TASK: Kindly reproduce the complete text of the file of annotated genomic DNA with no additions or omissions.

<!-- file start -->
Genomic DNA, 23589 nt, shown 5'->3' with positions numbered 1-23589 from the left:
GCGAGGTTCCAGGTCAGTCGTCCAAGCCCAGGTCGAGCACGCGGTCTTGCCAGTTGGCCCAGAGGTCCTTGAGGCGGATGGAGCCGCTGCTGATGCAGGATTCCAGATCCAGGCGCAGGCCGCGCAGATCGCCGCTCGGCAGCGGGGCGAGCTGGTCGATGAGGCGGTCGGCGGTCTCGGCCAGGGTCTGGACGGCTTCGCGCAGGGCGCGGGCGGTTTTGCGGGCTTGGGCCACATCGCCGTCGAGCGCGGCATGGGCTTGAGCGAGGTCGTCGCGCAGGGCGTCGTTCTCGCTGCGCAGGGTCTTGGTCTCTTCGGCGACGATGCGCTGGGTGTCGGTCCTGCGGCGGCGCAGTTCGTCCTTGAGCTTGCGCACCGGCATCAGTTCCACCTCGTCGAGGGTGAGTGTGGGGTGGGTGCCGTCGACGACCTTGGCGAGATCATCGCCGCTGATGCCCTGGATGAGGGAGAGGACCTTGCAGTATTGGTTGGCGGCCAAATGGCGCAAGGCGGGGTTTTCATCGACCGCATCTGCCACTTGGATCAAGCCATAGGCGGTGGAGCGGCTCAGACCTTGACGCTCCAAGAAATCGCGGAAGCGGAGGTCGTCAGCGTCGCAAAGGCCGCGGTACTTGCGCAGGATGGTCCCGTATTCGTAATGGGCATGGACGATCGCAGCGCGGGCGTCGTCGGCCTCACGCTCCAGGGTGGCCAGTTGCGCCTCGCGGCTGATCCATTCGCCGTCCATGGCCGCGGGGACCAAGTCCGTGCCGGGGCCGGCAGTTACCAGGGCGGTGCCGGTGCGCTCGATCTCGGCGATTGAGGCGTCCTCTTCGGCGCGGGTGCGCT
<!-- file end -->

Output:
Genomic DNA, 23589 nt, shown 5'->3' with positions numbered 1-23589 from the left:
GCGAGGTTCCAGGTCAGTCGTCCAAGCCCAGGTCGAGCACGCGGTCTTGCCAGTTGGCCCAGAGGTCCTTGAGGCGGATGGAGCCGCTGCTGATGCAGGATTCCAGATCCAGGCGCAGGCCGCGCAGATCGCCGCTCGGCAGCGGGGCGAGCTGGTCGATGAGGCGGTCGGCGGTCTCGGCCAGGGTCTGGACGGCTTCGCGCAGGGCGCGGGCGGTTTTGCGGGCTTGGGCCACATCGCCGTCGAGCGCGGCATGGGCTTGAGCGAGGTCGTCGCGCAGGGCGTCGTTCTCGCTGCGCAGGGTCTTGGTCTCTTCGGCGACGATGCGCTGGGTGTCGGTCCTGCGGCGGCGCAGTTCGTCCTTGAGCTTGCGCACCGGCATCAGTTCCACCTCGTCGAGGGTGAGTGTGGGGTGGGTGCCGTCGACGACCTTGGCGAGATCATCGCCGCTGATGCCCTGGATGAGGGAGAGGACCTTGCAGTATTGGTTGGCGGCCAAATGGCGCAAGGCGGGGTTTTCATCGACCGCATCTGCCACTTGGATCAAGCCATAGGCGGTGGAGCGGCTCAGACCTTGACGCTCCAAGAAATCGCGGAAGCGGAGGTCGTCAGCGTCGCAAAGGCCGCGGTACTTGCGCAGGATGGTCCCGTATTCGTAATGGGCATGGACGATCGCAGCGCGGGCGTCGTCGGCCTCACGCTCCAGGGTGGCCAGTTGCGCCTCGCGGCTGATCCATTCGCCGTCCATGGCCGCGGGGACCAAGTCCGTGCCGGGGCCGGCAGTTACCAGGGCGGTGCCGGTGCGCTCGATCTCGGCGATTGAGGCGTCCTCTTCGGCGCGGGTGCGCT